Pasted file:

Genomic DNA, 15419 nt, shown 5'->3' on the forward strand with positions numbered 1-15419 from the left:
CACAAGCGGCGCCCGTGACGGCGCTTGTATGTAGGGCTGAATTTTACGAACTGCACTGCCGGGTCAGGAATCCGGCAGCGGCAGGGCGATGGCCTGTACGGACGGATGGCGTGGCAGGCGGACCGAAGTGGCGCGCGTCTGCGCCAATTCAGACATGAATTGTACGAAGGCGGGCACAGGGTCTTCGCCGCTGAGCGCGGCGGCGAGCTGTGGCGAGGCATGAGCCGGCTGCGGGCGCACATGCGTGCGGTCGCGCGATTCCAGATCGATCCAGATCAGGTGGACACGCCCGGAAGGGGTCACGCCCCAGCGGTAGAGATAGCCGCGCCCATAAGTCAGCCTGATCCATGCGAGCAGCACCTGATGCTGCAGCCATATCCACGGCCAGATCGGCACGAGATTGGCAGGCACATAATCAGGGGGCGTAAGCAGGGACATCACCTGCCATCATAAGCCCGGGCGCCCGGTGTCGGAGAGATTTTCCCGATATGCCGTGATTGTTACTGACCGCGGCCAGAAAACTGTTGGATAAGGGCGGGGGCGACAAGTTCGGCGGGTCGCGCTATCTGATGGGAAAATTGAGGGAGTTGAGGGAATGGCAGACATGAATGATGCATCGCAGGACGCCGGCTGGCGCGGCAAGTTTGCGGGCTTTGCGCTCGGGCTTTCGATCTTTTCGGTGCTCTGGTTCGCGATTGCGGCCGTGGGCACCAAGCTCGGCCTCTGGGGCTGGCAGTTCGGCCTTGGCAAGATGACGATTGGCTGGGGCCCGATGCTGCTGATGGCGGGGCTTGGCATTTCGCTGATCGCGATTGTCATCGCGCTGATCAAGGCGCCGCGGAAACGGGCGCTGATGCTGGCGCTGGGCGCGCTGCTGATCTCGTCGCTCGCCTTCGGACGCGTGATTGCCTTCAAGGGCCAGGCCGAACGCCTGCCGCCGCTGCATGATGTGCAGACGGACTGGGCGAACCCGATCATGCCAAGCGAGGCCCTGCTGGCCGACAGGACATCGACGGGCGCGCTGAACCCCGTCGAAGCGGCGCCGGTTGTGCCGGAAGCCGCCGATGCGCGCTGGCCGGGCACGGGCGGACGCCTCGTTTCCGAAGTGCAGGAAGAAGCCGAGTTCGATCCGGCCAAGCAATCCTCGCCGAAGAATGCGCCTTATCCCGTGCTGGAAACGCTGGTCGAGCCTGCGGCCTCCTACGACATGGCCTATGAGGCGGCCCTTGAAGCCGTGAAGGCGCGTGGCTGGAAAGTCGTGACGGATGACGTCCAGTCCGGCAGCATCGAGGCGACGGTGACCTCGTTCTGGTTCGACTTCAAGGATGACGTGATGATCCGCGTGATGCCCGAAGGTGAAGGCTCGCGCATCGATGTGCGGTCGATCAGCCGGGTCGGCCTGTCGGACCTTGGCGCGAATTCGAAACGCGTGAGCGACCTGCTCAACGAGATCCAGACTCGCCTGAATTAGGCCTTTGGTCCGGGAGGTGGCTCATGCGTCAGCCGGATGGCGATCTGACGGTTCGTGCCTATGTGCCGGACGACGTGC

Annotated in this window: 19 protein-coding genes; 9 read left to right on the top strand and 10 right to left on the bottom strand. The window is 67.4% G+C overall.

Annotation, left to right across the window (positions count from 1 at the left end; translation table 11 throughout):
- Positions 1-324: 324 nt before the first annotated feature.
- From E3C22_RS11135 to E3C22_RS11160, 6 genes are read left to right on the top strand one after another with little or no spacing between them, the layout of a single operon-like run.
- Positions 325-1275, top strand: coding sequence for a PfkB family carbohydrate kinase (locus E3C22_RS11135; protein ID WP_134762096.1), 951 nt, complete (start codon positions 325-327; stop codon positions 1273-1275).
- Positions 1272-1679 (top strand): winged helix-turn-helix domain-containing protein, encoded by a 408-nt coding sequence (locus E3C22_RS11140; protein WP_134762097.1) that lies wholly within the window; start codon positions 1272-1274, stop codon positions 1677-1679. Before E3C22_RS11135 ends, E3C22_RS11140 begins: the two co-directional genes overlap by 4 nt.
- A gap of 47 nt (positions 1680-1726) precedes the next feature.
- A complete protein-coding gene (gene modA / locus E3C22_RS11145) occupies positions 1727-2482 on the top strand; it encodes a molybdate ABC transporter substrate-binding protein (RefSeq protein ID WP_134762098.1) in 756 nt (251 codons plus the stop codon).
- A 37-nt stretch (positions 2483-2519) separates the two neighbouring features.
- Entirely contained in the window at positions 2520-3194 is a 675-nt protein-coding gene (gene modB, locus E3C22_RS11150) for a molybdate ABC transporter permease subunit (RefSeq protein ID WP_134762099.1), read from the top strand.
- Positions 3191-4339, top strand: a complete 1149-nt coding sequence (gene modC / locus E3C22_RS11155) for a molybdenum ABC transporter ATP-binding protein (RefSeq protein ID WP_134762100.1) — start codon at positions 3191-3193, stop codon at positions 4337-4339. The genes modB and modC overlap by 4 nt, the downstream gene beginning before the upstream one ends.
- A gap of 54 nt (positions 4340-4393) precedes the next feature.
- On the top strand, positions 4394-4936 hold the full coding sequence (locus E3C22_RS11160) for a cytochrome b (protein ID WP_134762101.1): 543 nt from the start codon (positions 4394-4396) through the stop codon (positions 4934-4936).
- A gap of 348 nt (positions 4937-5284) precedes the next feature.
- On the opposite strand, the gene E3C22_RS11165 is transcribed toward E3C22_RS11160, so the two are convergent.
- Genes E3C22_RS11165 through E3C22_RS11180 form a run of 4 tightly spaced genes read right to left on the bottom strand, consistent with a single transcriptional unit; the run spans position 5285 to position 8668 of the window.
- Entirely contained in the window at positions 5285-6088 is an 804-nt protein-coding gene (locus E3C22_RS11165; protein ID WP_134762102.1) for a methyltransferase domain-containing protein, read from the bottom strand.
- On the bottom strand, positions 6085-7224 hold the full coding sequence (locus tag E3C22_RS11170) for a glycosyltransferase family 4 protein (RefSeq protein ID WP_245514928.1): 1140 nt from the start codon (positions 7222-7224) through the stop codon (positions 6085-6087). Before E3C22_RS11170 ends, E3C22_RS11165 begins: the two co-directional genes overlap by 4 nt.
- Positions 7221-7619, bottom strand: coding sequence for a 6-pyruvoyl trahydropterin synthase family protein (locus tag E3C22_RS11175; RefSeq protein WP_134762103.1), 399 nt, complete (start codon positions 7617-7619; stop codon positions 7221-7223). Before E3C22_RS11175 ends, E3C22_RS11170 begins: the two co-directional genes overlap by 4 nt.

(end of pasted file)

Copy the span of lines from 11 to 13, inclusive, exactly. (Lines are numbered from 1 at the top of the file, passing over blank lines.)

- A 37-nt stretch (positions 2483-2519) separates the two neighbouring features.
- Entirely contained in the window at positions 2520-3194 is a 675-nt protein-coding gene (gene modB, locus E3C22_RS11150) for a molybdate ABC transporter permease subunit (RefSeq protein ID WP_134762099.1), read from the top strand.
- Positions 3191-4339, top strand: a complete 1149-nt coding sequence (gene modC / locus E3C22_RS11155) for a molybdenum ABC transporter ATP-binding protein (RefSeq protein ID WP_134762100.1) — start codon at positions 3191-3193, stop codon at positions 4337-4339. The genes modB and modC overlap by 4 nt, the downstream gene beginning before the upstream one ends.